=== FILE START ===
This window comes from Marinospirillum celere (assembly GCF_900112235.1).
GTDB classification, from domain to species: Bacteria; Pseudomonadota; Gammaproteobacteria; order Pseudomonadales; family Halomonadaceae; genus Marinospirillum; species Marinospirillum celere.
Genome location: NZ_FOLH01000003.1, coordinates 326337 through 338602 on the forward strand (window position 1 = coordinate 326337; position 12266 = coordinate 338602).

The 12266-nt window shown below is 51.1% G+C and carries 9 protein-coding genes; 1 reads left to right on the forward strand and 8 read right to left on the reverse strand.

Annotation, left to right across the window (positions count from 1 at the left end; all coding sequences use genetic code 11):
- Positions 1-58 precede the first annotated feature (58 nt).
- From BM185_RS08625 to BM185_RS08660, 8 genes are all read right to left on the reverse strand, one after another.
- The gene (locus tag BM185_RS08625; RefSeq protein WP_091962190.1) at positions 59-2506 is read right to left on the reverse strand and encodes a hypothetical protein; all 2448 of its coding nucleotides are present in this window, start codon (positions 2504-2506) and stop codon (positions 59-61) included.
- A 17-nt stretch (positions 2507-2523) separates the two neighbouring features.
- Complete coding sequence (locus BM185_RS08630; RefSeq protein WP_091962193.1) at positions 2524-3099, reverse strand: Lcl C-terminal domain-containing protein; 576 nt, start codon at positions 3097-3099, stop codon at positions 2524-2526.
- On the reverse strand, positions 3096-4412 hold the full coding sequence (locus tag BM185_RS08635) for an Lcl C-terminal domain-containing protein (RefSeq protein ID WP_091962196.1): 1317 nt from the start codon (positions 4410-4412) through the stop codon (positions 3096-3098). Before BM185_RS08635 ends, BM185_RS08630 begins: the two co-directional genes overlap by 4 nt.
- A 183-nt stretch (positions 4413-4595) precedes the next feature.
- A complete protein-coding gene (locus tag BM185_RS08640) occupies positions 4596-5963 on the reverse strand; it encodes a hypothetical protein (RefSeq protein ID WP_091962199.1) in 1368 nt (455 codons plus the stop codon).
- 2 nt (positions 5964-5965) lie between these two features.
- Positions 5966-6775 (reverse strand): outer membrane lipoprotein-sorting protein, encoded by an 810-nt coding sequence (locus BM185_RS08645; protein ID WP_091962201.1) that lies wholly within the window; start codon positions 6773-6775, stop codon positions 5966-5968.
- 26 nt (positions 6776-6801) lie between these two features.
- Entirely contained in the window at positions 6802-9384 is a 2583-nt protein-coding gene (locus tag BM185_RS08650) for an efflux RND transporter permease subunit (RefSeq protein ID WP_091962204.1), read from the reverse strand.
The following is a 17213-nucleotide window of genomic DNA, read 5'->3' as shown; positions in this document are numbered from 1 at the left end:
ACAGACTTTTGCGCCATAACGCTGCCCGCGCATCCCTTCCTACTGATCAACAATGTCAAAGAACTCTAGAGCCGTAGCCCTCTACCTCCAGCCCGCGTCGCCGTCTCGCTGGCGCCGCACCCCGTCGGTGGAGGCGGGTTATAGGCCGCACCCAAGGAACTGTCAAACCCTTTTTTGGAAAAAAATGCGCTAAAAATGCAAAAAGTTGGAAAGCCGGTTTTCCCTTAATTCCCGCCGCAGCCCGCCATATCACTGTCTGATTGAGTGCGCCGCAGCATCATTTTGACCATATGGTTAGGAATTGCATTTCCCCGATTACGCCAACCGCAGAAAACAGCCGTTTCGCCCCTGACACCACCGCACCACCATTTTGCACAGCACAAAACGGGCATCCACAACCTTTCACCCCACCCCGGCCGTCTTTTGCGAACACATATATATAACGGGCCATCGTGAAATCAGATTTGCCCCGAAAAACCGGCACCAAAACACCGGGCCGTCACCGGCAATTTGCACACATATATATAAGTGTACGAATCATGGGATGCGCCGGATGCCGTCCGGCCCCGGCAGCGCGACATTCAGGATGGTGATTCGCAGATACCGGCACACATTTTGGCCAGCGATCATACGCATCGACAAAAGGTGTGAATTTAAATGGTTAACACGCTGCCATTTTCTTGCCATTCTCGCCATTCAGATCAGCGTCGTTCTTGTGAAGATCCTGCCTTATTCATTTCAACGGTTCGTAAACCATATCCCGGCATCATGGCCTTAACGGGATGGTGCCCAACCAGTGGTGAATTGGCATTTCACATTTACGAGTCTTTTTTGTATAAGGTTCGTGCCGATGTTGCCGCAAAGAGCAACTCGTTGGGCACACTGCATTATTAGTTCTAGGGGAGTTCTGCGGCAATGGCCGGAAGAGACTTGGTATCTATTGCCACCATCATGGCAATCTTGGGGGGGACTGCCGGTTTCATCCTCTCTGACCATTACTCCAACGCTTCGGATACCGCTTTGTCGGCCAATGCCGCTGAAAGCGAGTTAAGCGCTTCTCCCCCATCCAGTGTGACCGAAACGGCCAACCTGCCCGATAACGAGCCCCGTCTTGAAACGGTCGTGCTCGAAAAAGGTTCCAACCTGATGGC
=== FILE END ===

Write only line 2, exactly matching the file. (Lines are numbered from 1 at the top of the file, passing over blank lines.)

GTDB classification, from domain to species: Bacteria; Pseudomonadota; Gammaproteobacteria; order Pseudomonadales; family Halomonadaceae; genus Marinospirillum; species Marinospirillum celere.